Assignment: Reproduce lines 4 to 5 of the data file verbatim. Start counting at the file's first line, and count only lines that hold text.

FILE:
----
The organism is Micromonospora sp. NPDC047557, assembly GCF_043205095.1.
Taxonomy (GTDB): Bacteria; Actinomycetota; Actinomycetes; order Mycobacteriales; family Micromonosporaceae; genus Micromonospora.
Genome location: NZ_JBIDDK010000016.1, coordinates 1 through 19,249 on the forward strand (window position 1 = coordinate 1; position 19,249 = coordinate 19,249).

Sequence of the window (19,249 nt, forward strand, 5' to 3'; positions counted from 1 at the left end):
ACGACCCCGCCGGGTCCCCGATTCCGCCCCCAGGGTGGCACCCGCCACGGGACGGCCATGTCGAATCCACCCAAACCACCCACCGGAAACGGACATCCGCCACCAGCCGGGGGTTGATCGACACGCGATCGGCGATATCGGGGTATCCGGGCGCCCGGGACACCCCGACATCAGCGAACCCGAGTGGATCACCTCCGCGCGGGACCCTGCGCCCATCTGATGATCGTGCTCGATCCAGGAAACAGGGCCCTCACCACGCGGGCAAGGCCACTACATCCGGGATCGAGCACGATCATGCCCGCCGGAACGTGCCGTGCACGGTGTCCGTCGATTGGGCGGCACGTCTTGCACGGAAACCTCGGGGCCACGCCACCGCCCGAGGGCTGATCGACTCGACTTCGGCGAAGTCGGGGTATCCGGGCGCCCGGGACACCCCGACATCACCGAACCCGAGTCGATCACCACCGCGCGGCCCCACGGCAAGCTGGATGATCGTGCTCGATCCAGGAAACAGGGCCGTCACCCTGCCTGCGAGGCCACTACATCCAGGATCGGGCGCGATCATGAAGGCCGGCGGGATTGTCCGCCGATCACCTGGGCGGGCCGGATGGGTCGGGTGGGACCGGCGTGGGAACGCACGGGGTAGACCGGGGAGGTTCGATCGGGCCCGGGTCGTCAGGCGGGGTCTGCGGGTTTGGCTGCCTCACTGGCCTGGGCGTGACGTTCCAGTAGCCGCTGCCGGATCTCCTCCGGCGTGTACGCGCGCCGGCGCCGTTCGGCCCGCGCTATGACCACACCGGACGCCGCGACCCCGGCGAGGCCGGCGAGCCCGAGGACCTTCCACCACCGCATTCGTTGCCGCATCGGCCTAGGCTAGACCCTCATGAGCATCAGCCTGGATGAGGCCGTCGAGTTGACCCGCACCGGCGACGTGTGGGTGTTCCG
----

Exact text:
Sequence of the window (19,249 nt, forward strand, 5' to 3'; positions counted from 1 at the left end):
ACGACCCCGCCGGGTCCCCGATTCCGCCCCCAGGGTGGCACCCGCCACGGGACGGCCATGTCGAATCCACCCAAACCACCCACCGGAAACGGACATCCGCCACCAGCCGGGGGTTGATCGACACGCGATCGGCGATATCGGGGTATCCGGGCGCCCGGGACACCCCGACATCAGCGAACCCGAGTGGATCACCTCCGCGCGGGACCCTGCGCCCATCTGATGATCGTGCTCGATCCAGGAAACAGGGCCCTCACCACGCGGGCAAGGCCACTACATCCGGGATCGAGCACGATCATGCCCGCCGGAACGTGCCGTGCACGGTGTCCGTCGATTGGGCGGCACGTCTTGCACGGAAACCTCGGGGCCACGCCACCGCCCGAGGGCTGATCGACTCGACTTCGGCGAAGTCGGGGTATCCGGGCGCCCGGGACACCCCGACATCACCGAACCCGAGTCGATCACCACCGCGCGGCCCCACGGCAAGCTGGATGATCGTGCTCGATCCAGGAAACAGGGCCGTCACCCTGCCTGCGAGGCCACTACATCCAGGATCGGGCGCGATCATGAAGGCCGGCGGGATTGTCCGCCGATCACCTGGGCGGGCCGGATGGGTCGGGTGGGACCGGCGTGGGAACGCACGGGGTAGACCGGGGAGGTTCGATCGGGCCCGGGTCGTCAGGCGGGGTCTGCGGGTTTGGCTGCCTCACTGGCCTGGGCGTGACGTTCCAGTAGCCGCTGCCGGATCTCCTCCGGCGTGTACGCGCGCCGGCGCCGTTCGGCCCGCGCTATGACCACACCGGACGCCGCGACCCCGGCGAGGCCGGCGAGCCCGAGGACCTTCCACCACCGCATTCGTTGCCGCATCGGCCTAGGCTAGACCCTCATGAGCATCAGCCTGGATGAGGCCGTCGAGTTGACCCGCACCGGCGACGTGTGGGTGTTCCG